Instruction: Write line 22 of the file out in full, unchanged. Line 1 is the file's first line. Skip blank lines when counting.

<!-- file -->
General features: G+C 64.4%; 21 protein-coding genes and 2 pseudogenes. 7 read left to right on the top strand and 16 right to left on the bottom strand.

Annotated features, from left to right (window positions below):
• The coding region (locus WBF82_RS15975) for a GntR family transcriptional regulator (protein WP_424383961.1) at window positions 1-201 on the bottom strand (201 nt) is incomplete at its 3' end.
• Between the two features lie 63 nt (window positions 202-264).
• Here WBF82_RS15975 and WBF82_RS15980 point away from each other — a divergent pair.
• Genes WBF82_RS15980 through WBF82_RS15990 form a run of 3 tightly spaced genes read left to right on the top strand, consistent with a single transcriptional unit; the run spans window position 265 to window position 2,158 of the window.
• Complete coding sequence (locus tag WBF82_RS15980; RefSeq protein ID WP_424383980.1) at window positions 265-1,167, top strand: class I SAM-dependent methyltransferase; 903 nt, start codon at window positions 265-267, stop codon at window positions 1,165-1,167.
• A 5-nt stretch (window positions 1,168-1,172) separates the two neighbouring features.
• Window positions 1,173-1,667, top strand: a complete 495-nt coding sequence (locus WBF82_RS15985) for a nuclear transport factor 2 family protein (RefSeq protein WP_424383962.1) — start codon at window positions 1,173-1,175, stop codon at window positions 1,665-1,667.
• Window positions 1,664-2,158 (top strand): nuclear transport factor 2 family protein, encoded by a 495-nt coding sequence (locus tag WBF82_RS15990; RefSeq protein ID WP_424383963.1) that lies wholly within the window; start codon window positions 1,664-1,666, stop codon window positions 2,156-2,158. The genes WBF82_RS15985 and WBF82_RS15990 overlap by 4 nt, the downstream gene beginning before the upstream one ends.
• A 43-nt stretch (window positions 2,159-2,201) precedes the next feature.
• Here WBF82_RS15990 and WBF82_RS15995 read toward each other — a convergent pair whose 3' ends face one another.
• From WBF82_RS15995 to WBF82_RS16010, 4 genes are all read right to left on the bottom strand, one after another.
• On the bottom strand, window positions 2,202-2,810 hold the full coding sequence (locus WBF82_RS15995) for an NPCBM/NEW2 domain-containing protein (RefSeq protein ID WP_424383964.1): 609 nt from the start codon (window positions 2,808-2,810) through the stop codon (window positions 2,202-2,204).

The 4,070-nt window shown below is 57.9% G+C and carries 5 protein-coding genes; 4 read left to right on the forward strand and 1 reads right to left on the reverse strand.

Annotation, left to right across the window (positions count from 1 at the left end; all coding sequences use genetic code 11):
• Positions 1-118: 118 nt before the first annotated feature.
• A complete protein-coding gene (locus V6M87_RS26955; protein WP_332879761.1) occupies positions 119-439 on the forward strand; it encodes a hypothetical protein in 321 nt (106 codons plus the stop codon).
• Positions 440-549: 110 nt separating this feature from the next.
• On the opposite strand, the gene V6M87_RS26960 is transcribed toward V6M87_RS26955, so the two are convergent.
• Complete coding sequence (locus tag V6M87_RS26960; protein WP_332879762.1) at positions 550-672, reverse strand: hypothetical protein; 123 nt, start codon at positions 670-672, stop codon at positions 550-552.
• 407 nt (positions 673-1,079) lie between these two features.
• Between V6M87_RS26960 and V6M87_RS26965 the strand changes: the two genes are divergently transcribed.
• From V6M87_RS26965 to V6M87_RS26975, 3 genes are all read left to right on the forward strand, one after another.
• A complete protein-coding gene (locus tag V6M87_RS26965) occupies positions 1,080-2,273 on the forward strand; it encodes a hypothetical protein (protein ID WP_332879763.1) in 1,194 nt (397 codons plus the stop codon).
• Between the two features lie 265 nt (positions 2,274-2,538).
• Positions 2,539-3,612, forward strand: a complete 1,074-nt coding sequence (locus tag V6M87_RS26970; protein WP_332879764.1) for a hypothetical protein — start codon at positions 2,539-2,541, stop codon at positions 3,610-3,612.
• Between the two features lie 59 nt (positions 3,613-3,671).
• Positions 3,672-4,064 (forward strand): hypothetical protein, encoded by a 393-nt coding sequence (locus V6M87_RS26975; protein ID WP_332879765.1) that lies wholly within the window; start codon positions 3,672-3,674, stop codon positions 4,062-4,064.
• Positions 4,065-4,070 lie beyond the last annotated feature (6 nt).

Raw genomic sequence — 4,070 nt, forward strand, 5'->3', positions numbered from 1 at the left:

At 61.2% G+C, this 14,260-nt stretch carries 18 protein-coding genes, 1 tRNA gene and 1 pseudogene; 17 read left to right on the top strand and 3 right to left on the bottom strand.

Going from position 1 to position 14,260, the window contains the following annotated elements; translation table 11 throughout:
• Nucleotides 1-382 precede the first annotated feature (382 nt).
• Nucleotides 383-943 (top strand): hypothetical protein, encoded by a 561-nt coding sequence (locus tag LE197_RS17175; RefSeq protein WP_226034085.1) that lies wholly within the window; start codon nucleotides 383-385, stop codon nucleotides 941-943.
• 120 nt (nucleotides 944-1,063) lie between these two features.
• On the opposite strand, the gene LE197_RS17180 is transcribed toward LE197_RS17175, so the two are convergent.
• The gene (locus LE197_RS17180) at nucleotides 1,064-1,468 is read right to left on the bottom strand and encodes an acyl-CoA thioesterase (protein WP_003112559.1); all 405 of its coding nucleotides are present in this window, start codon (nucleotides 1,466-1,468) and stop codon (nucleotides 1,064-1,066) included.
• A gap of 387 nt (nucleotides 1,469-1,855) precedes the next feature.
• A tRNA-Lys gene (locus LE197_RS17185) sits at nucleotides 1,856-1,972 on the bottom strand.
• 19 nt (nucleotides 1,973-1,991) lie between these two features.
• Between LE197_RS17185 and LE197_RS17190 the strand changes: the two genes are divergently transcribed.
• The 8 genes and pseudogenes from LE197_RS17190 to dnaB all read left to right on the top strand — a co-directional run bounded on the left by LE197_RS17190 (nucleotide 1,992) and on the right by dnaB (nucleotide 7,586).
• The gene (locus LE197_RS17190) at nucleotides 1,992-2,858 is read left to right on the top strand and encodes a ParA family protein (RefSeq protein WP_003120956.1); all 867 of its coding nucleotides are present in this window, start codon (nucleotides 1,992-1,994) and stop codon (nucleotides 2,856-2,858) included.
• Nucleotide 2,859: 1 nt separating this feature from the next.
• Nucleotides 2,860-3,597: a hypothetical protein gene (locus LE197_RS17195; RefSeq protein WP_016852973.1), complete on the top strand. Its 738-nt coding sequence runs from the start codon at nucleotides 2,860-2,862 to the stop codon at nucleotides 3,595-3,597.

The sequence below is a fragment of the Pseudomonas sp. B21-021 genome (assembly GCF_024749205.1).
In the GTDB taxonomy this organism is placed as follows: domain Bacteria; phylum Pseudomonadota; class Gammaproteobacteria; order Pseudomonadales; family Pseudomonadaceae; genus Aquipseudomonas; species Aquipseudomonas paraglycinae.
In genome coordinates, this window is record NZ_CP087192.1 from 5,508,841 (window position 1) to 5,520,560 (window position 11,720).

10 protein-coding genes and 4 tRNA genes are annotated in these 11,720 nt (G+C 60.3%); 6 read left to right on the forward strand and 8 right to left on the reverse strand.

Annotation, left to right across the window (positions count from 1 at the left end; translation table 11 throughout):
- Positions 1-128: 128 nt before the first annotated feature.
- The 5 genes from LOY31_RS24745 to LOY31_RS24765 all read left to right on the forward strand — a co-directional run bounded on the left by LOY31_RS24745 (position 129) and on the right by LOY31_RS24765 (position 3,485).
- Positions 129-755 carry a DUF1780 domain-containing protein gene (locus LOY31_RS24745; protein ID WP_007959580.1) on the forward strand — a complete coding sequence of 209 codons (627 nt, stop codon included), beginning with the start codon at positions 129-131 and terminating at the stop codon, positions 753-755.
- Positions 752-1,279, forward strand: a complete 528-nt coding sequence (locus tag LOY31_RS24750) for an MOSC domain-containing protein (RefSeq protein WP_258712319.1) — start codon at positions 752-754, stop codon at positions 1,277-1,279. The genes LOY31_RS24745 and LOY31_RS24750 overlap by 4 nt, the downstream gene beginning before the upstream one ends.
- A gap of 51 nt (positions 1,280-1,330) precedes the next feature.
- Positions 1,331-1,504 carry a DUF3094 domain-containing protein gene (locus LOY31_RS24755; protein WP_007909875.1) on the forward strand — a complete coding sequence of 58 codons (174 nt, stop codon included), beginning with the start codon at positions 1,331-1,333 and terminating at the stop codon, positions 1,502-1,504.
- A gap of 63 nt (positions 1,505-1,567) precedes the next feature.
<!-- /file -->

• 407 nt (positions 673-1,079) lie between these two features.